While some 3D scanners may cost more, they offer higher accuracy and collect higher data quality. If you are scanning an intricate part or are working with tight tolerances, higher accuracy will be worth the additional cost. Accurate 3D scanners that cost more also have more robust hardware, high-quality optics, stronger software capabilities, and may also include a PC. If you're a hobbyist, these metrology-grade 3D scanners may be more than what you need; however, at the professional level, it's important to remember, "You get what you pay for."


  • Tolerance Requirements: 

If you're working with applications with tight tolerance requirements, having the ability to verify whether your part is in or out of tolerance is essential, so make sure you're selecting a 3D scanner that can satisfy your tolerance requirements.


  • Time:

Low-quality 3D scanners require more time to collect the same amount of data that a high-quality 3D scanner can, which can cause a bottleneck in manufacturing production. If you need high throughput, make sure to consider the time it takes the scanner to execute a scanning session.


  • Environment:

When choosing the best 3D scanner, it's essential to consider where the 3D scanning will need to occur and what will be needed in the environment. For example, if you need an automated solution, you will need more space than when scanning something small with a handheld 3D scanner. Also, consider if you need to travel with the scanner, which would require you to have a portable scanner. If you need to take the scanner outdoors, or in indoor, industrial environments, or anywhere else where lighting could vary, you'll need to consider those aspects as well.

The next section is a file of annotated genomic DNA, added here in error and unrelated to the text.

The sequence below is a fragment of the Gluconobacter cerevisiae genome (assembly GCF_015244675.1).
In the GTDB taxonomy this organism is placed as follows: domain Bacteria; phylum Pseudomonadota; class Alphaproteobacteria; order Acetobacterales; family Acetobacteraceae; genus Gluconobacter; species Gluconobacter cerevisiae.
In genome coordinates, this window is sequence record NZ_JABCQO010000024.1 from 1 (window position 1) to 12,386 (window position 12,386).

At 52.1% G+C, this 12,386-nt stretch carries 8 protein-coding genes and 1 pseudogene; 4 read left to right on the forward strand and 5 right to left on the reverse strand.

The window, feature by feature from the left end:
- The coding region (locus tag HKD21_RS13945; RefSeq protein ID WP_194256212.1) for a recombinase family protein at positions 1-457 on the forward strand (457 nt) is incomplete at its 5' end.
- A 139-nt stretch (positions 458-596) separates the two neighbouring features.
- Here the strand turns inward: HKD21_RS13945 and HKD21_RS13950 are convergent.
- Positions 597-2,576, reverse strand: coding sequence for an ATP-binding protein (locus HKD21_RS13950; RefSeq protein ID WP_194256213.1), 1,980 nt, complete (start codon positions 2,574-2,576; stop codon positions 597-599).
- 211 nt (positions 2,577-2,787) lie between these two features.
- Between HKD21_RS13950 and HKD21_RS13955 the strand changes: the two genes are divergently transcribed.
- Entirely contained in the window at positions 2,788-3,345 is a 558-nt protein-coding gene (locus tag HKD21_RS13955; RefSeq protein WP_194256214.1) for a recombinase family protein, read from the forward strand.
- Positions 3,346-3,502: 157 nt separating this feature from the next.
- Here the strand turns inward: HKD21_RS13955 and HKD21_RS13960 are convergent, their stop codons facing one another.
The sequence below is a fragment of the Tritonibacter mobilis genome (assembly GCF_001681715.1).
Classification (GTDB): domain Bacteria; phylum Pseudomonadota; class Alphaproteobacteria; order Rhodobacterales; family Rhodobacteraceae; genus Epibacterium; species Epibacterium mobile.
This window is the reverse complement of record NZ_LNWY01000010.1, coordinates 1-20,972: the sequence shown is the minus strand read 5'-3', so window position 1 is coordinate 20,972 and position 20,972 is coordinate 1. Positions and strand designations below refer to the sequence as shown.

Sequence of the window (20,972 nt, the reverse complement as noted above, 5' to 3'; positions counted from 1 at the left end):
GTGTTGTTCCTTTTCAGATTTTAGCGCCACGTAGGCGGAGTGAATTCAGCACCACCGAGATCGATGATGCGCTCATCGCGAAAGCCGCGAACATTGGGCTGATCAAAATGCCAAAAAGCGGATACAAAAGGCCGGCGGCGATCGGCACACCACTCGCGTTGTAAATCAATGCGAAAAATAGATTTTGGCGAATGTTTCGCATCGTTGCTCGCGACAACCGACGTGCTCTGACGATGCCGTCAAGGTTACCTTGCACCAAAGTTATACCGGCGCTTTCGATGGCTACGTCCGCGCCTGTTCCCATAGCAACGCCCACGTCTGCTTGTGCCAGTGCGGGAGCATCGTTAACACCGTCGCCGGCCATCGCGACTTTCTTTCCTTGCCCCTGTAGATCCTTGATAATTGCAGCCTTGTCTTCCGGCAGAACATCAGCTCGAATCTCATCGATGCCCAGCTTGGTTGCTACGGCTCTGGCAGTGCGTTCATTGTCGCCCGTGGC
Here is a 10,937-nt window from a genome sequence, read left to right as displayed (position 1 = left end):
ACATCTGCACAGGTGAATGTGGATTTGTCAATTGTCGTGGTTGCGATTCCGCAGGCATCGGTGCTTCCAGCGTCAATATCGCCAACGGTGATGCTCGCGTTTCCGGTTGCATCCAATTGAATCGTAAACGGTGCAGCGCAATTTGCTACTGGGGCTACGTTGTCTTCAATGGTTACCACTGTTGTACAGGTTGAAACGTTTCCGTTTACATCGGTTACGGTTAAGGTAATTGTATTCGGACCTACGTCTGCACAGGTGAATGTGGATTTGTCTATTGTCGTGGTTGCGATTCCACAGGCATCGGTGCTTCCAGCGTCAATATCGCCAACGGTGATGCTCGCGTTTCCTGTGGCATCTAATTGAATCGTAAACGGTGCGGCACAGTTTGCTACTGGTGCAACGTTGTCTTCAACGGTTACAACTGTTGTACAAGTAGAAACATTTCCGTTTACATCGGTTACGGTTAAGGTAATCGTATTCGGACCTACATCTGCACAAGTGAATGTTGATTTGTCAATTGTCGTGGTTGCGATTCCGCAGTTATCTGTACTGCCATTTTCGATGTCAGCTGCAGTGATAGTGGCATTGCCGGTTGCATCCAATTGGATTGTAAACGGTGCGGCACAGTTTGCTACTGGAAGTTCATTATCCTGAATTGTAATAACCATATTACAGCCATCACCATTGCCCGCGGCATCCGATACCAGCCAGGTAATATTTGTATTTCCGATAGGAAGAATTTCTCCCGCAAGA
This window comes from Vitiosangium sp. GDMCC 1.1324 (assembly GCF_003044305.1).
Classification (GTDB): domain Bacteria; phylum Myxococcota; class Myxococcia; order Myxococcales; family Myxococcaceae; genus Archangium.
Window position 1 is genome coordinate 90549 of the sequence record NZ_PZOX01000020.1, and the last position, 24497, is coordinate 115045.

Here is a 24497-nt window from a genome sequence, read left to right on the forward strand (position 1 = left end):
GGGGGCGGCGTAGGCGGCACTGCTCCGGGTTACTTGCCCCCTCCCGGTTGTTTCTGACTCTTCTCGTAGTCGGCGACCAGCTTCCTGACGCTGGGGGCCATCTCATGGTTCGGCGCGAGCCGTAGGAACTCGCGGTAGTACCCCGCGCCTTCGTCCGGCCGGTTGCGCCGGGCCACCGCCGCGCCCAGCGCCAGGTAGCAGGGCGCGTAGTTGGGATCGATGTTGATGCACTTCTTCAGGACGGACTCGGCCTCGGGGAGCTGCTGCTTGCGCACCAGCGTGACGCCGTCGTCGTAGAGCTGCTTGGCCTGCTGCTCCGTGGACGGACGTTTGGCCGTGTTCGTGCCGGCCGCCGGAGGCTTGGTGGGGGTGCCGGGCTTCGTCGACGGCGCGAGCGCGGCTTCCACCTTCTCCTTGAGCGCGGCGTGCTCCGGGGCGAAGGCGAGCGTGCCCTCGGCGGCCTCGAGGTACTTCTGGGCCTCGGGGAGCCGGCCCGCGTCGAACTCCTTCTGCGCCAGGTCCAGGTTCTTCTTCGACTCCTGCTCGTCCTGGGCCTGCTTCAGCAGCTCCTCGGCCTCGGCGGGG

Want to Learn More? Request a Demo!

3D scanners are an investment that can accelerate your processes, increase the accuracy of your designs, and bring success to your projects. Choosing the best 3D scanner for your specific needs is essential to maximize this investment. The best way to select the best 3D scanner for your application is to test different 3D scanning technology. Capture 3D offers virtual and in-person demonstrations of accurate 3D scanning technology used across a range of industries. Requesting a demo is a great way to get face-to-face familiarity with 3D scanning if it feels a bit out of your reach. We'll show you how 3D scanning can improve product design, streamline production lines, and improve quality control. Request a proof of concept to see how the technology works with your project. Contact a Capture 3D team member today to get started now!